Documentation requirements for release of foreign exchange for imports
Domiciliation requirementYes.
Letters of creditLCs may be issued by foreign exchange banks in the form of sight or usance LCs. Payment settlement under usance LCs and any changes in the due date of payment are based solely on agreements between the parties involved.
OtherCement/asbestos sheets, dry batteries, steel slabs, low-voltage electric cords, and electric light bulbs are subject to quality control.
Import licenses and other nontariff measures
Negative listImports from countries against which the UN has imposed a trade embargo are prohibited, as are imports from all sources of most secondhand goods and of certain other products. Secondhand engines, however, and their parts and other capital goods may be imported by industrial firms for their own use or for reconditioning, in accordance with the guidelines of the Ministry of Trade and Industry (MOT). Certain categories of agricultural imports, including foodstuffs, beverages, and fruits, may be imported only by registered importers designated by the MOT. The procurement policies of companies approved for the importation of fruit, alcoholic beverages, and chicken are evaluated annually by the government, although explicit quantitative restrictions are not placed on these products. An import ban applies on rice.
Open general licensesThere is a registry of authorized importers that includes only Indonesian nationals, although foreign investors are permitted to import the items required for their own projects. Although all imports into Indonesia are subject to licensing requirements, most are classified under the General Importer License.
Import taxes and/or tariffsCertain products are granted preferential duties within the framework of the AFTA and the WTO. A 5% tariff applies to imports of capital goods and raw materials.
Taxes collected through the exchange systemImport taxes are collected through foreign exchange banks authorized by the MOF.
State import monopolyImports of certain goods remain restricted to approved importers, most of which are state enterprises. Petramina has a monopoly on the importation of lubricating oil and lubricating fats, and Dahana on the importation of ammunition and gel explosives. The monopoly rights of approved importers (sole agents) also remain in effect for the importation of certain heavy equipment and motor vehicles, although this right may be transferred to general importers. The importation of trucks is restricted.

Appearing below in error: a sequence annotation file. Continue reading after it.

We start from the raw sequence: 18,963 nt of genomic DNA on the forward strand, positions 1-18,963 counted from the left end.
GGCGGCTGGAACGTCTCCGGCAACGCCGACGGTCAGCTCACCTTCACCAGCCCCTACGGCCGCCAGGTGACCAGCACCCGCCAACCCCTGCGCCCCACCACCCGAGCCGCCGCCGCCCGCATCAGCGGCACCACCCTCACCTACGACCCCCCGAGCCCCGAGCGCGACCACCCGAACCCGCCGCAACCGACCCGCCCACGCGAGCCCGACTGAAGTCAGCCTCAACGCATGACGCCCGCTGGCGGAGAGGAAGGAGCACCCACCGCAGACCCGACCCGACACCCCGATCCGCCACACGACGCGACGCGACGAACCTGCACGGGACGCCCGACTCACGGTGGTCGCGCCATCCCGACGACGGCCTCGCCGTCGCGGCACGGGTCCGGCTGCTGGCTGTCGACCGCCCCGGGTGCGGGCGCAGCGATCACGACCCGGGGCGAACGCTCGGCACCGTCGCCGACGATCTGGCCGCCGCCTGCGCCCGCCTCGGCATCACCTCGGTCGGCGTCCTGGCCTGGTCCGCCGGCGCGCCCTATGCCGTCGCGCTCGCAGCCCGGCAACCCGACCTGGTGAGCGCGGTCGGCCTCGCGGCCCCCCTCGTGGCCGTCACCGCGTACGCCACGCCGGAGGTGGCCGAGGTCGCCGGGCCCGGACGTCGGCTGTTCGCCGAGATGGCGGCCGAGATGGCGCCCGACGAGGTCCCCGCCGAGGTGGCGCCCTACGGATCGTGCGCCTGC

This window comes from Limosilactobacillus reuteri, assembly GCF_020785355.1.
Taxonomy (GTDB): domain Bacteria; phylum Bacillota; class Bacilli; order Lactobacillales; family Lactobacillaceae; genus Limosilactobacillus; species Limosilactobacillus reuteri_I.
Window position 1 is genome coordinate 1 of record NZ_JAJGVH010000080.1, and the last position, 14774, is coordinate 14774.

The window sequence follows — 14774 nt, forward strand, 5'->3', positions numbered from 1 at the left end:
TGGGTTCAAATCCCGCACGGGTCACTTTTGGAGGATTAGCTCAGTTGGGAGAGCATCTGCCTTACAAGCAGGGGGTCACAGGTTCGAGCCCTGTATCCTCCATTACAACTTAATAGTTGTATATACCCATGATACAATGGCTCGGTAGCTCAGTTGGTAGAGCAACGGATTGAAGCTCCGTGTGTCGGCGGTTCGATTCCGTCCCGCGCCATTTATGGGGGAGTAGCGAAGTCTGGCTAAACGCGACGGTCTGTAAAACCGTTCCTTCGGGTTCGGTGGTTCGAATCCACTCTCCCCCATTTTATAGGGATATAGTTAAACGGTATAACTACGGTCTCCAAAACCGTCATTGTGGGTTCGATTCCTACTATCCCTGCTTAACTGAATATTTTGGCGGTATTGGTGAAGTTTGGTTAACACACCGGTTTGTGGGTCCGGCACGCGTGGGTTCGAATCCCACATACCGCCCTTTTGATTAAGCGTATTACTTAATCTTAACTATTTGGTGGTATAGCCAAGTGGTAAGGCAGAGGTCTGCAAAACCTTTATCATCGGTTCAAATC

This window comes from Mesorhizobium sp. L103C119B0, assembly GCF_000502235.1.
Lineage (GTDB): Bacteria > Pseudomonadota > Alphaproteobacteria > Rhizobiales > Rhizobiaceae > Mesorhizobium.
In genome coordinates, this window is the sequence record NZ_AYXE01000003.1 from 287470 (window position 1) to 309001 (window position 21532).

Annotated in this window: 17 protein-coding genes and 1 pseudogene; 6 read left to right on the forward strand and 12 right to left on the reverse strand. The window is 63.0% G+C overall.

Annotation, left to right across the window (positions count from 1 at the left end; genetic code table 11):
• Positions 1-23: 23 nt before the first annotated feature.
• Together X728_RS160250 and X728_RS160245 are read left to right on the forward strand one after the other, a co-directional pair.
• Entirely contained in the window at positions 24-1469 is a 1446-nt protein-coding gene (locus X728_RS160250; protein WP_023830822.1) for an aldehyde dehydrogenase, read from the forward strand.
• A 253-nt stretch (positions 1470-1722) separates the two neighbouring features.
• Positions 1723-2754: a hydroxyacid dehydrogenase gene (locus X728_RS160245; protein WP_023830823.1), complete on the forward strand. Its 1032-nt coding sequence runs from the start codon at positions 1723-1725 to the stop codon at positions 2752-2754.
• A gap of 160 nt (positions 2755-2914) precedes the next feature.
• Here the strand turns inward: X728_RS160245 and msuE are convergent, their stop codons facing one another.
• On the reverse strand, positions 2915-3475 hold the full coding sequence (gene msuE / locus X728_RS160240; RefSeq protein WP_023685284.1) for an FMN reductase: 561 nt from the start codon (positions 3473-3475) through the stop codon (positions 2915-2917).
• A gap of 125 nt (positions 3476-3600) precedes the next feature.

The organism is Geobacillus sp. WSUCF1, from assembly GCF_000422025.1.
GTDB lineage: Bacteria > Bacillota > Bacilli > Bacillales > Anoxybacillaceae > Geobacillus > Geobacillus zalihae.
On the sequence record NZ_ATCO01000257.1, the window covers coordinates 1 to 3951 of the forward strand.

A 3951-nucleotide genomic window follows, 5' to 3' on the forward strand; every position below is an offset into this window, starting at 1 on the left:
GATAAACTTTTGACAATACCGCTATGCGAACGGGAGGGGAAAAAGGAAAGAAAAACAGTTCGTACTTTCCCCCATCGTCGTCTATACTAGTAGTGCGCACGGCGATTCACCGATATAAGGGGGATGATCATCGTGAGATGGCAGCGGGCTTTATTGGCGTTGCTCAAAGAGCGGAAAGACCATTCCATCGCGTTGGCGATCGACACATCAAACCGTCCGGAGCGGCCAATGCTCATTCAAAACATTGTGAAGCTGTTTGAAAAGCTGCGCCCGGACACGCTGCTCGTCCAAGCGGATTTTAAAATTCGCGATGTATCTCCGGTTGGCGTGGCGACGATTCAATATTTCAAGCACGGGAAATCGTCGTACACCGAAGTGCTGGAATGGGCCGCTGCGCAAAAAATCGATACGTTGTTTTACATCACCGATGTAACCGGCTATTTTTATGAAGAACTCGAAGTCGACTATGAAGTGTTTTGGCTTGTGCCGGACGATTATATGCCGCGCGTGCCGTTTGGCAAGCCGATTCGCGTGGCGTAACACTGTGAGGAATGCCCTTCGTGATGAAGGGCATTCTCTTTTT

References to legal instruments and hyperlinksn.a.
Exports and Export Proceeds
Repatriation requirementsNo.
Financing requirementsNo.
Documentation requirements
Letters of creditExports with sight LC conditions must be settled no later than 30 days from the date on which the exports are registered with the foreign exchange bank.
DomiciliationYes.
Preshipment inspectionExports of goods containing imported material that was exempt from import taxes must be examined before shipment.
OtherYes.
Export licensesExports are prohibited to countries against which the UN has imposed a trade embargo, as are exports to all countries of certain categories of unprocessed or low-quality rubber, brass and copper scrap (except from the island of Irian Jaya), iron scrap, steel scrap, and antiques of cultural value. Exporters are required to obtain trade permits issued by the MOT.
Without quotasTo meet domestic demand and encourage domestic processing of certain raw materials, exports of certain domestically produced commodities must have prior MOT authorization. Items affected by such controls include clove seeds, logs, fertilizer, cement, iron for construction reinforcement, automobile tires, paper, asphalt, stearin, cattle, salt, wheat flour, maize, soybeans, rice, copra, olein, raw rattan, meat, and all goods produced from subsidized raw materials. Concern about domestic price stability sometimes leads to the suspension of exports of various items in this category.
With quotasManioc may be exported only by approved exporters. Textiles and textile products subject to import quotas in the consumer countries may be exported only by approved textile exporters, who may transfer their allocated quotas to other approved exporters through the Commodity Exchange Board.
Export taxes
Collected through the exchange systemTaxes are collected through foreign exchange banks authorized by the MOF.
Other export taxesExport taxes ranging from the equivalent of $250 to $4,800 a cubic meter are applied to sawed and processed timber. Exports of logs are subject to taxes ranging from $500 to $4,800 a cubic meter. Certain processed wood products are not taxed. Certain other products are subject to export taxes ranging from 5% to 30%.
References to legal instruments and hyperlinksn.a.
Payments for Invisible Transactions and Current Transfers